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Gallery Espace was established in New Delhi in 1989 by Renu Modi with the encouragement of M F Husain who also designed its distinctive galloping horse logo. The legendary painter was a friend of the Modis, one of India’s foremost industrialists with a rich history of contribution in nation-building; in the mid-1980s, he also designed the Modi family home in New Delhi, which remains his only sculptural installation*. Spurred by her friendship with Husain, Manjit Bawa and other artists, Mrs Modi found herself drawn into the world of Indian art. And when Husain spoke of the need for professionally run galleries in the then rapidly growing Indian art market, she decided to take the plunge. 

Gallery Espace opened its doors in October 1989 with a show of autobiographical works* by Husain. It was located in a small boardroom of a corporate office in New Delhi’s upscale New Friends Colony market. Three decades on, it continues to occupy the same address though it is now a two tiered space with state-of-the-art lighting and display systems.

Though she had no formal training in art or art history, Mrs Modi charted a singular path for Gallery Espace. In just a few years, the Gallery had gained a reputation for innovative programming with a succession of large-scale exhibitions dedicated to a single medium or material – Drawing’94Sculpture’95Miniprint’96, and later Bronze (2006). These were landmark shows as they turned the spotlight on these artwork categories which had traditionally lacked exhibition patronage.

Over the decades, the Gallery cemented its reputation by supporting fresh talent and experimental art practices with shows such as Self & The World (1997), a group show of 15 women artists; In Conversation (2001), a show of sketch books and works on paper; Kitsch Kitsch Hota Hai (2001); Dots & Pixels (2003), a show of computer graphics; Leela (2003), which brought together Bhupen Khakar, Amit Ambalal, Atul and Anju Dodiya; The Margi and the Desi (2004); Lo Real Maravilloso (2009) and two editions of Video Wednesday (2008-09 & 2011-12), a festival of video art which turned the spotlight on new media practices. Among other important shows at the Gallery were Nilima Sheikh’s Drawing Trails [2009], A Cry from the Narrow Between [2010], Drawing Show [2014], Drawings from 1960-2000 [2015], Diary Entries [2016],  the India-Sri Lanka joint project A Tale of Two Cities (2016), and five solo shows by Zarina, among them Weaving Darkness and Silence [2018].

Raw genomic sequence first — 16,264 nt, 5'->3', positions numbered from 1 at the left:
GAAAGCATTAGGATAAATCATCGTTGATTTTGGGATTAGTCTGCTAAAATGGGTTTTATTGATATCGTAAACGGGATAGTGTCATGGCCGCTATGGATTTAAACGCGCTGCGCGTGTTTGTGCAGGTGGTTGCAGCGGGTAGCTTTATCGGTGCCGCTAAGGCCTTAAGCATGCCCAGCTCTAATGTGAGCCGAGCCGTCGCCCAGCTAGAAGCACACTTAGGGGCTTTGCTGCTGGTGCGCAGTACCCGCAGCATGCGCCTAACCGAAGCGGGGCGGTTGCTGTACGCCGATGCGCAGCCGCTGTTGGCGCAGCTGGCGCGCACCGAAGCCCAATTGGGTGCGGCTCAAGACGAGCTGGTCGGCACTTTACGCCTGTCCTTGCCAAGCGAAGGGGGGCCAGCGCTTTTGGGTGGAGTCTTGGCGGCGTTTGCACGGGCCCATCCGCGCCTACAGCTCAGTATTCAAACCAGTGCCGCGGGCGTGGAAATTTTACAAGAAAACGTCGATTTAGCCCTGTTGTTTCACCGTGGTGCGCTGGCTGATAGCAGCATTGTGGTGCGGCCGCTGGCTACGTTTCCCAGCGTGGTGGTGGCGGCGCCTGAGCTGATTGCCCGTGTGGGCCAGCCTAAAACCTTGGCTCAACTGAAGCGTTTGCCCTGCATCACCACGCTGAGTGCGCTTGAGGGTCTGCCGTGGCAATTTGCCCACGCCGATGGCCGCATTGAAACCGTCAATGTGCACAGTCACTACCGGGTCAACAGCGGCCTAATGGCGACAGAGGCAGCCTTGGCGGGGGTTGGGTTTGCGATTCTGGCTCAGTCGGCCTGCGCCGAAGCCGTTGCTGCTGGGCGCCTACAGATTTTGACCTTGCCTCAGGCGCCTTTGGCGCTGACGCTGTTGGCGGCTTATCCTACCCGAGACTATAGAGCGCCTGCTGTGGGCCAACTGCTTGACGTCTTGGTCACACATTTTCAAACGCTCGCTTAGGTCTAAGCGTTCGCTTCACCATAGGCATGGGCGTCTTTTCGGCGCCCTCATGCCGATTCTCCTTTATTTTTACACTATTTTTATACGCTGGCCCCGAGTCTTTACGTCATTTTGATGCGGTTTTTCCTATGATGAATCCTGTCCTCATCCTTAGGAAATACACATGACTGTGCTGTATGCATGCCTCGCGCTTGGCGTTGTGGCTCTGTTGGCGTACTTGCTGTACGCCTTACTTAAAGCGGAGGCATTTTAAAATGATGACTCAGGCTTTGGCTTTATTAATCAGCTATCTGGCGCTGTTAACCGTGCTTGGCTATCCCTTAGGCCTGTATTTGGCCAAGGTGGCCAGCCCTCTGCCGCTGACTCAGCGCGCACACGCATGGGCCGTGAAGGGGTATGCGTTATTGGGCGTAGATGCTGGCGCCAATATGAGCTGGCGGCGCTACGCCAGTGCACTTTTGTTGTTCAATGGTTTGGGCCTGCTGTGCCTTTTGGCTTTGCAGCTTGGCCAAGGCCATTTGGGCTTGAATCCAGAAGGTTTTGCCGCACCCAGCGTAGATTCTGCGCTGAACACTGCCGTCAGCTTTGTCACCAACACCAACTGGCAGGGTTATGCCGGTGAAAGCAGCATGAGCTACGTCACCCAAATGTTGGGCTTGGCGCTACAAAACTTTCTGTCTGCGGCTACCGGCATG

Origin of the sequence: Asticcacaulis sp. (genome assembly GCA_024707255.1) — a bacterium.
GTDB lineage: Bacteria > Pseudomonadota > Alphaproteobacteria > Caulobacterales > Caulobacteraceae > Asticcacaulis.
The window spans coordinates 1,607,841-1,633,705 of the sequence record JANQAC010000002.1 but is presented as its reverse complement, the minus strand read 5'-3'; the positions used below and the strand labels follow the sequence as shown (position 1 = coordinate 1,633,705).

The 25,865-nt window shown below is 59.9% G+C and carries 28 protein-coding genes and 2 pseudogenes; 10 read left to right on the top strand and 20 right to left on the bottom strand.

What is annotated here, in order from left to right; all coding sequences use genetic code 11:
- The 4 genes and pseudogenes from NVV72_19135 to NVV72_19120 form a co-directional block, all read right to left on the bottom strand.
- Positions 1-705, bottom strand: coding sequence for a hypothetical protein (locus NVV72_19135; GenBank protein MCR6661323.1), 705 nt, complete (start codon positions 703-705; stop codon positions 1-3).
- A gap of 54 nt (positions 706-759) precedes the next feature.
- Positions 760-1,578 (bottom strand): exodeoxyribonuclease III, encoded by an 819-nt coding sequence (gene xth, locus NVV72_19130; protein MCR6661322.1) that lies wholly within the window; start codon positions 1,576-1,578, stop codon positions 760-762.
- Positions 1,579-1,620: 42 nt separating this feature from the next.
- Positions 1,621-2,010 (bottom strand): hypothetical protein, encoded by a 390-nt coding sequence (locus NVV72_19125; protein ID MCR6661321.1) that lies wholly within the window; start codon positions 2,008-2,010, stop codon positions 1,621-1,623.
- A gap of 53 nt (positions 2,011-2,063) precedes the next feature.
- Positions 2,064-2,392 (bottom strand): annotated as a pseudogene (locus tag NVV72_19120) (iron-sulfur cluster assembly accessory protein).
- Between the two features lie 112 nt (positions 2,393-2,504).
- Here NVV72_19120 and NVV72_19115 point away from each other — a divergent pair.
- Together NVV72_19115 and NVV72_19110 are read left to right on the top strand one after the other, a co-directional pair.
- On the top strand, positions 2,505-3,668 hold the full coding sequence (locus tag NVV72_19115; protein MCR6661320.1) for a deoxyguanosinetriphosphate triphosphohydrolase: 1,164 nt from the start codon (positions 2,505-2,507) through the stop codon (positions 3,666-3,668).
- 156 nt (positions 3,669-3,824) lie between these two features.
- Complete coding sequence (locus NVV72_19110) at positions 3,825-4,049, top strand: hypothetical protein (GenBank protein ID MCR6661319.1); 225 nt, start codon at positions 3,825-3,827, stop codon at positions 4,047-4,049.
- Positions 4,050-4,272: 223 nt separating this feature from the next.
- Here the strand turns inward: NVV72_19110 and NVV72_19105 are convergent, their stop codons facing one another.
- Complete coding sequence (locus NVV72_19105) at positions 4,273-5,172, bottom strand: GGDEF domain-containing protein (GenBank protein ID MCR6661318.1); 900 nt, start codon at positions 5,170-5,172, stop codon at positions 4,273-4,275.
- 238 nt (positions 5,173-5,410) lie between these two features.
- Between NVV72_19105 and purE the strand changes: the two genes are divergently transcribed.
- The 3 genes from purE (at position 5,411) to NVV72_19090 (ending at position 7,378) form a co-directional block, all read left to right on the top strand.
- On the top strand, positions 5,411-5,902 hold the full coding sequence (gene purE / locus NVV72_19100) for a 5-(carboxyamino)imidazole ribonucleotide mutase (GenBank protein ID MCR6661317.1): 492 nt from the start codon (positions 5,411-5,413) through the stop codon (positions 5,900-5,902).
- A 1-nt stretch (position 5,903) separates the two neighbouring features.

The gallery has worked with several generations of artists down the years – from the Bombay Progressives such as Akbar Padamsee, Tyeb Mehta, Ram Kumar and Krishen Khanna, to J Swaminathan, Manjit Bawa, Krishna Reddy, Bhupen Khakar, Laxma Gaud, Jogen Choudhury, Jeram Patel, Mrinalini Mukherjee, Manu Parekh, and Anupam Sud, and also Subodh Gupta, Sudarshan Shetty, Ravinder Reddy, and Kishnamachari Bose, among the Contemporaries. The Gallery has also served as a launch pad for emerging artists of promise, several of whom such as B. Manjunath Kamath and G.R. Iranna are now established names. It continues to promote fresh talent, with recent additions to its roster such as the Nepali artist Harendra Kushwaha whose practice involves cutting and weaving paper, and Ishita Chakraborty, recipient of the 2020-21 Visiting Artist Fellowship of the Lakshmi Mittal and Family South Asia Institute at Harvard University. Kushwaha and Chakraborty join the distinguished list of artists represented by Gallery Espace that includes Zarina, Nilima Sheikh, Kamath, Iranna, Chitra Ganesh, Shambhavi and Ravi Agarwal, to name a few.

The Gallery has also come out with several critical publications which include: Weaving Darkness—Zarina HashmiTrace-Retrace—Nilima SheikhFlux—Ravi AgarwalConfessions of an Evil Orientalist by Waswo X Waswo, Bronze—Celebrating Centenary of Ramkinker Baij. It is a regular at the India Art Fair, and also participates in fairs abroad such as Art Basel Hong Kong, Abu Dhabi Art, Armory Show and Art Dubai.

Today Gallery Espace is a well-known brand recognised and respected in India and abroad for its nuanced aesthetic, bringing together Indian and contemporary sensibilities, its inter-disciplinary approach to programming and professional probity. 

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